On February 26, 2022, the third package of sanctions was announced, the main component of which was the freezing of the Russian Central Bank reserves in the banks of the G7. In addition, five Russian banks – VTB, Otkrytie, Novikombank, Sovkombank, and Promsvyazbank – have been disconnected from the SWIFT system. At the same time, many European countries began to abolish the right to provide Russians with “golden visas”. They are intended for people who, after a one-time large investment in one of the EU countries, can freely stay in the EU.
Subsequently, several more packages of economic sanctions were adopted, mainly broadening and deepening the previously imposed restrictions. The only exception was the embargo on Russian coal supplies to the EU. However, it was postponed until August 2022. Reuters noted that the postponement of the coal embargo was promoted by Germany.
Why is Russia’s economy still holding on?
The state of the economy is largely assessed by determining the exchange rate of the national currency against the euro or the US dollar. Before the war, the exchange rate of the Russian ruble against the dollar ranged from 90 rubles. But after February 24, it weakened slightly and at one point amounted to more than 130 rubles per dollar. However, later the situation stabilized, and today the official exchange rate is about 100 rubles for the US currency, which is not much more than in the pre-war period.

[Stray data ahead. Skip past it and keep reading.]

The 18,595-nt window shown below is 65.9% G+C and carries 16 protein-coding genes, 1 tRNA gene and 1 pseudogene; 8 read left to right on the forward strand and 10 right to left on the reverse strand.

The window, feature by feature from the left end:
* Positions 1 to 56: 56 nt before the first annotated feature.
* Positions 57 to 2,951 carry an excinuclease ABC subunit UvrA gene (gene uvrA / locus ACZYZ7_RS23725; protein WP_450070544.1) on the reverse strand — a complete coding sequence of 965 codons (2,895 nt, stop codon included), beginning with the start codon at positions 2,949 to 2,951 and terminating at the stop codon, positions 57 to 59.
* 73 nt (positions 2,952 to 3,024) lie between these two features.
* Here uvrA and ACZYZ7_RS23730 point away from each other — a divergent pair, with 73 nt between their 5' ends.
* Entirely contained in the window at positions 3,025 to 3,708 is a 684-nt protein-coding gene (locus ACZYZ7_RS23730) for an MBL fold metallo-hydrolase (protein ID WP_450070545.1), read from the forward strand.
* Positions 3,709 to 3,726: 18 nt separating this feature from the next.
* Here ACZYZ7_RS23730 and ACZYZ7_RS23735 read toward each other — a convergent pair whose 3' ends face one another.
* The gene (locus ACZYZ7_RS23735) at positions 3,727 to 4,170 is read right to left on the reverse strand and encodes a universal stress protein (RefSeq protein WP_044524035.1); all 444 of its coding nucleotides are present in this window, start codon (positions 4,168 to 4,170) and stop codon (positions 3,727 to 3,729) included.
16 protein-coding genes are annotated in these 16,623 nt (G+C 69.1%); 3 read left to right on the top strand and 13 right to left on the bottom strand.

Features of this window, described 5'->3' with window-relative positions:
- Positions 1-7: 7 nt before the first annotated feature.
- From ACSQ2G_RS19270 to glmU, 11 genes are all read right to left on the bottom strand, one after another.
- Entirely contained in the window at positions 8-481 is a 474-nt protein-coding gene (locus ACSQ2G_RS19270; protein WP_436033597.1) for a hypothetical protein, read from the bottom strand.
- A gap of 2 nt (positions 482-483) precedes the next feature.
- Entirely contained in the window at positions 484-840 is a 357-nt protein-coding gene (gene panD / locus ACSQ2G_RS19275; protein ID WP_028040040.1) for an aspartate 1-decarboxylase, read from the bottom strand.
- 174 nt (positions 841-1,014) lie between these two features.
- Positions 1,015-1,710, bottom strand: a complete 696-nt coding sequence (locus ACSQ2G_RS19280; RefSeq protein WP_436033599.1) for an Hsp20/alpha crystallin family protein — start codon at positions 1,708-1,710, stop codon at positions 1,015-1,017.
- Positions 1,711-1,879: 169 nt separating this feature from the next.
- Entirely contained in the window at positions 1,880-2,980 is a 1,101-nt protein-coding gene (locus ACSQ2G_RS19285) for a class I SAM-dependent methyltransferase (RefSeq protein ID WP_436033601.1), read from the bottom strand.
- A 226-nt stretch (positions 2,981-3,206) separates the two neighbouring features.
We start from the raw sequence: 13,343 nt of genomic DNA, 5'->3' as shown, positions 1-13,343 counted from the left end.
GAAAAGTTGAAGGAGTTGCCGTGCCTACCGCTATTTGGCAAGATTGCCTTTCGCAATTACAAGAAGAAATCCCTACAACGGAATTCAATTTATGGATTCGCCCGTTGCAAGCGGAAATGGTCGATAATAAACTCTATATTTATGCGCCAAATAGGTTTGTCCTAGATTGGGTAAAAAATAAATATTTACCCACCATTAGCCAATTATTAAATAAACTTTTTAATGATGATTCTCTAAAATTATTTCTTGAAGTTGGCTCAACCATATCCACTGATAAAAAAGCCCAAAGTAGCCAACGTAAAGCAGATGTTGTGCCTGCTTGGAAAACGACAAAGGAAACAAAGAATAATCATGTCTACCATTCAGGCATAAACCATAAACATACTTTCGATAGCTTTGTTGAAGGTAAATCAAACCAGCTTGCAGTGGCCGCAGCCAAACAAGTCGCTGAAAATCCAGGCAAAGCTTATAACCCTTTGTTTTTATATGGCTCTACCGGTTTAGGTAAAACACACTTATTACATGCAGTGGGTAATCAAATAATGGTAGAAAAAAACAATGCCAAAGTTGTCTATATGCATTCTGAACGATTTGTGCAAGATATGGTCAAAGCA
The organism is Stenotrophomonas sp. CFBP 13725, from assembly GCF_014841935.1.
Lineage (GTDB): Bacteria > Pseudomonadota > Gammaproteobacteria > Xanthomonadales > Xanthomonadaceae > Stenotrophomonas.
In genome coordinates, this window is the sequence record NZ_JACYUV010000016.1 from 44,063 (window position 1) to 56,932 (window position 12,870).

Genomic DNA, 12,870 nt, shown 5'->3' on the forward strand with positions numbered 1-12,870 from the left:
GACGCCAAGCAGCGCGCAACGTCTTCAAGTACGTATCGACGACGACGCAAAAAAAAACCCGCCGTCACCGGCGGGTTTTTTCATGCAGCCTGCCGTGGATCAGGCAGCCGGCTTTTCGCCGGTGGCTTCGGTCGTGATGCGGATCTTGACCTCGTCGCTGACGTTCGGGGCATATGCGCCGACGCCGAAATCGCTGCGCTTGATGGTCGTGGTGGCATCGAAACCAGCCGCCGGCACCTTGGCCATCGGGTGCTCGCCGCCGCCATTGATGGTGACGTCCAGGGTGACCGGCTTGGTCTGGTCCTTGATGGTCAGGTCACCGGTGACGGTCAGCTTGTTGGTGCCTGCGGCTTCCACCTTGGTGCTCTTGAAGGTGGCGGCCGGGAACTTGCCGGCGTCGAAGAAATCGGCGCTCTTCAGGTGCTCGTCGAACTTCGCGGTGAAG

So it turns out that anti-Russian sanctions don’t work? No, rather Russia is trying to convince the world of this, while in reality it really suffers from restrictions. This is how Tetiana Deryugina, an associate professor of finance at the University of Illinois, explains: “It is very important for Russia that people think that sanctions do not work. Russia hopes that the collective West will surrender and will no longer impose sanctions, that Russian citizens will not protest either, and that sanctions will not be painful for them. That is why the Russian government is trying to do everything to show that sanctions do not work.”
Instead, the secret to the stability of the ruble is the diverse support of the Central Bank of Russia.
First, Russian companies that make a profit in foreign currency are obliged to exchange 80% immediately for rubles. This strengthens the Russian ruble and prevents it from falling.
Second, sanctions against Russia limit the country’s import capabilities. That is, now it is difficult for Russians to buy a variety of technological or food products abroad. This means that there are fewer and fewer places where Russia could spend its accumulated foreign currency, which also helps to restrain the exchange rate.